"I have grown by leaps and bounds in my faith. I am learning so much about the Catholic Faith due to my participation in the FFM program. It is important to be educated in our Faith in order to effectively minister to others. God has called me to grow in my ministry by teaching me to be more tolerant and patient of others. My ministry has had a positive effect on how I deal with people in the workplace. The program has prepared me for some of the losses that I have had over the past two years, most recently my father's passing and that of a couple of close friends" - Binghamton
At the same time, it is necessary to improve pastoral structures in such a way that the co-responsibility of all the members of the People of God in their entirety is...promoted...This demands a change in mind set, particularly concerning lay people. They must no longer be viewed as "collaborators"...but truly recognized as "co-responsible" for the Church's being and action.
Address to Pastoral Convention of the Diocese of Rome, May 26, 2009
The preparation provided by the Formation for Ministry Program is a multi-faceted developmental process that represents authentic Catholic teachings and current skills for ministry. Respecting the uniqueness of the individual, theory and practical application are blended to provide an integrated and comprehensive approach to the formation of the person of the lay minister.
Areas of Formation for Ministry
Ministerial preparation involves the integration of four areas of formation: the human, the spiritual, the intellectual, and the pastoral. The FFM program is patterned on this type of preparation, with particular attention given to the life circumstances of the lay person.
The capacity for critical self-awareness and self-reflection about one's human qualities, character, gifts, limitations and physical and psychological health, is critical to the development of a mature and effective minister. Students have formal and informal opportunities to deepen their understanding of that it means to be in a relationship with one's self, with God, and with others.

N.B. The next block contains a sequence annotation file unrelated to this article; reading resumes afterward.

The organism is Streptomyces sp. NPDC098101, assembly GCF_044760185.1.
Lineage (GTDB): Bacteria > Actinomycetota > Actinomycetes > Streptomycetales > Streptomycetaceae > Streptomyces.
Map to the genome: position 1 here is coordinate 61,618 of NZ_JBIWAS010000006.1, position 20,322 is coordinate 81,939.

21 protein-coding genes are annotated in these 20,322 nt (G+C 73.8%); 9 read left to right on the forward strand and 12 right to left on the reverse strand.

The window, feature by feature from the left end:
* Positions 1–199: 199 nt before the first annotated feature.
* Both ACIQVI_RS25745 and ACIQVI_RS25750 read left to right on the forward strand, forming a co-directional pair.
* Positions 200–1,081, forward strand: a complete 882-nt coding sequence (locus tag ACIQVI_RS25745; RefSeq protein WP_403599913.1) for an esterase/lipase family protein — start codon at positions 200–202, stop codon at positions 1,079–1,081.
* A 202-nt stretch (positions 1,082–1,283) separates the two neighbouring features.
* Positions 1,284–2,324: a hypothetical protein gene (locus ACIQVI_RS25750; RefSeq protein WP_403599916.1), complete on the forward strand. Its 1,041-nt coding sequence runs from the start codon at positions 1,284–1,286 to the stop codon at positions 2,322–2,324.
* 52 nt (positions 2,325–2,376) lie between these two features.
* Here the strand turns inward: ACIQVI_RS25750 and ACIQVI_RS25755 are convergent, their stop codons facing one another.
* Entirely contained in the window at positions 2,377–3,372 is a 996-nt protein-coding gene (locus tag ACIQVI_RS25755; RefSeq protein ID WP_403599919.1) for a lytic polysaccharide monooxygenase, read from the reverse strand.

The source and heart of ministry is the personal experience of God's gracious gift of love in Christ and through his Spirit. The FFM program includes a number of opportunities for reflection, prayer, and retreat experiences, to assist candidates discern a call to public ministry, and sustain them in their lives and service to the church.
For Catholics, thinking is part of believing. Rooted in the belief that God has become fully human in Jesus Christ, the Catholic intellectual tradition upholds the mutual illumination of faith, knowledge, and reason. Program courses include: Introduction to Scripture, Sacraments, Morality, Pastoral Care, Spirituality of Leadership, Catholicism, Church History, Evangelization, Advanced Scripture, Liturgy/RCIA and Youth Ministry.
NB: In addition to completing FFM requirements, those in preparing to serve the church as Faith Formation Ministers must complete requirements established by the diocesan Faith Formation Office.
Through practice of minitry during their field work and workshops, combined with mentored reflection on those experiences, enables students to cultivate their knowledge, attitudes, and skills needed to minister effectively in the name of the Church.
Areas of Service
Each candidate is given a variety of special concentration areas from which to choose. They include: Faith Formation, Liturgy/RCIA, Youth Ministry, Parish Business Administration, and General Parish Service with one of the following sub-specialties such as outreach, social justice, pastoral care, respect life and others.
The adult character of the People of God flows from Baptism to Confirmation which are the foundation of the Christian life and ministry. They signify initiation in to a community of believers who, according to their state in life, respond to God's call to holiness and accept responsibility for the ministry of the church.
Called and Gifted for Third Millenium (N.11)
National Conference of Catholic Bishops
The Adult Model recognizes that an adult learner is self-directed, highly motivated and responsible, and enters the learning experience with the wisdom of rich and varied life experiences. Consequently, instructors invite the active participation of these adult learners through approaches that recognize and appreciate their knowledge and background. In using the Adult Model, instructors must also be flexible enough to appreciate the diversity of individual learning styles and needs. Effective adult learning is practical and oriented toward real life issues and situations.
To view the video series from the North American Forum on the Cathechumanate, click here.